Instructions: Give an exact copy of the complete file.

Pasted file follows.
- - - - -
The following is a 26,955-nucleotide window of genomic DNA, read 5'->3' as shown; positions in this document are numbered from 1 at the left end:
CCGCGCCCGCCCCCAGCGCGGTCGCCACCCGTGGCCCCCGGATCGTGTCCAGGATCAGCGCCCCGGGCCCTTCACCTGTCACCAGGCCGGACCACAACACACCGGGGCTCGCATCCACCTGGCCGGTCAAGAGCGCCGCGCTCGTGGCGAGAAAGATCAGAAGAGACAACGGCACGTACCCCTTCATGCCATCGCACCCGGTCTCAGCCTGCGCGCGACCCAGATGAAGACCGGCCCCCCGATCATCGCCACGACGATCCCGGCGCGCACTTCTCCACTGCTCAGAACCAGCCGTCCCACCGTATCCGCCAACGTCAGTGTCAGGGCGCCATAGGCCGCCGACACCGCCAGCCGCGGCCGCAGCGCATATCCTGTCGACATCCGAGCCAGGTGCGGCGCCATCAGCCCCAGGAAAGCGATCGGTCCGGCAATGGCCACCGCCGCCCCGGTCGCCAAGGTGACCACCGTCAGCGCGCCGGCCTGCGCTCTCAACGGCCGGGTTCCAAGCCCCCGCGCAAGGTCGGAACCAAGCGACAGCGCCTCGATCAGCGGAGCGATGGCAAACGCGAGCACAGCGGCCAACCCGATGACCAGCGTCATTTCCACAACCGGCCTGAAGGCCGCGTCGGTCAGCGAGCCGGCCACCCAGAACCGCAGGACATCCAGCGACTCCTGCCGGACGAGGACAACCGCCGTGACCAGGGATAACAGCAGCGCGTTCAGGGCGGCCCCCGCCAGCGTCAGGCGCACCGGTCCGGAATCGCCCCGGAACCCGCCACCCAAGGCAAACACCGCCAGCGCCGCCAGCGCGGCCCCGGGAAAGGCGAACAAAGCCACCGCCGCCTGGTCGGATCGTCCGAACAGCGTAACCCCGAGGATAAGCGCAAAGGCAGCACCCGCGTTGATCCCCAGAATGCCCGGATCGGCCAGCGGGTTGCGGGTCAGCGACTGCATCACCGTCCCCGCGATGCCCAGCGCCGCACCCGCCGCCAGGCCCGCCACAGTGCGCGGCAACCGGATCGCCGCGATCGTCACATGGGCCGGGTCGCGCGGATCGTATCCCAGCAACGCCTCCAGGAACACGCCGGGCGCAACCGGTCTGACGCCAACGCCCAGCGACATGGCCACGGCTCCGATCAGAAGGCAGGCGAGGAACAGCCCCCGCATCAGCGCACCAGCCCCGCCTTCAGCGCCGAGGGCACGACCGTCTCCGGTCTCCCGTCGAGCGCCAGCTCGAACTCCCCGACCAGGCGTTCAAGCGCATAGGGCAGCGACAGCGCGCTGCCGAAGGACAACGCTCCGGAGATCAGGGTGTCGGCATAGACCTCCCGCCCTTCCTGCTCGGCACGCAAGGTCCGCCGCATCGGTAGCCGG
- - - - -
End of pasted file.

The following is a 26,955-nucleotide window of genomic DNA, read 5'->3' as shown; positions in this document are numbered from 1 at the left end:
CCGCGCCCGCCCCCAGCGCGGTCGCCACCCGTGGCCCCCGGATCGTGTCCAGGATCAGCGCCCCGGGCCCTTCACCTGTCACCAGGCCGGACCACAACACACCGGGGCTCGCATCCACCTGGCCGGTCAAGAGCGCCGCGCTCGTGGCGAGAAAGATCAGAAGAGACAACGGCACGTACCCCTTCATGCCATCGCACCCGGTCTCAGCCTGCGCGCGACCCAGATGAAGACCGGCCCCCCGATCATCGCCACGACGATCCCGGCGCGCACTTCTCCACTGCTCAGAACCAGCCGTCCCACCGTATCCGCCAACGTCAGTGTCAGGGCGCCATAGGCCGCCGACACCGCCAGCCGCGGCCGCAGCGCATATCCTGTCGACATCCGAGCCAGGTGCGGCGCCATCAGCCCCAGGAAAGCGATCGGTCCGGCAATGGCCACCGCCGCCCCGGTCGCCAAGGTGACCACCGTCAGCGCGCCGGCCTGCGCTCTCAACGGCCGGGTTCCAAGCCCCCGCGCAAGGTCGGAACCAAGCGACAGCGCCTCGATCAGCGGAGCGATGGCAAACGCGAGCACAGCGGCCAACCCGATGACCAGCGTCATTTCCACAACCGGCCTGAAGGCCGCGTCGGTCAGCGAGCCGGCCACCCAGAACCGCAGGACATCCAGCGACTCCTGCCGGACGAGGACAACCGCCGTGACCAGGGATAACAGCAGCGCGTTCAGGGCGGCCCCCGCCAGCGTCAGGCGCACCGGTCCGGAATCGCCCCGGAACCCGCCACCCAAGGCAAACACCGCCAGCGCCGCCAGCGCGGCCCCGGGAAAGGCGAACAAAGCCACCGCCGCCTGGTCGGATCGTCCGAACAGCGTAACCCCGAGGATAAGCGCAAAGGCAGCACCCGCGTTGATCCCCAGAATGCCCGGATCGGCCAGCGGGTTGCGGGTCAGCGACTGCATCACCGTCCCCGCGATGCCCAGCGCCGCACCCGCCGCCAGGCCCGCCACAGTGCGCGGCAACCGGATCGCCGCGATCGTCACATGGGCCGGGTCGCGCGGATCGTATCCCAGCAACGCCTCCAGGAACACGCCGGGCGCAACCGGTCTGACGCCAACGCCCAGCGACATGGCCACGGCTCCGATCAGAAGGCAGGCGAGGAACAGCCCCCGCATCAGCGCACCAGCCCCGCCTTCAGCGCCGAGGGCACGACCGTCTCCGGTCTCCCGTCGAGCGCCAGCTCGAACTCCCCGACCAGGCGTTCAAGCGCATAGGGCAGCGACAGCGCGCTGCCGAAGGACAACGCTCCGGAGATCAGGGTGTCGGCATAGACCTCCCGCCCTTCCTGCTCGGCACGCAAGGTCCGCCGCATCGGTAGCCGG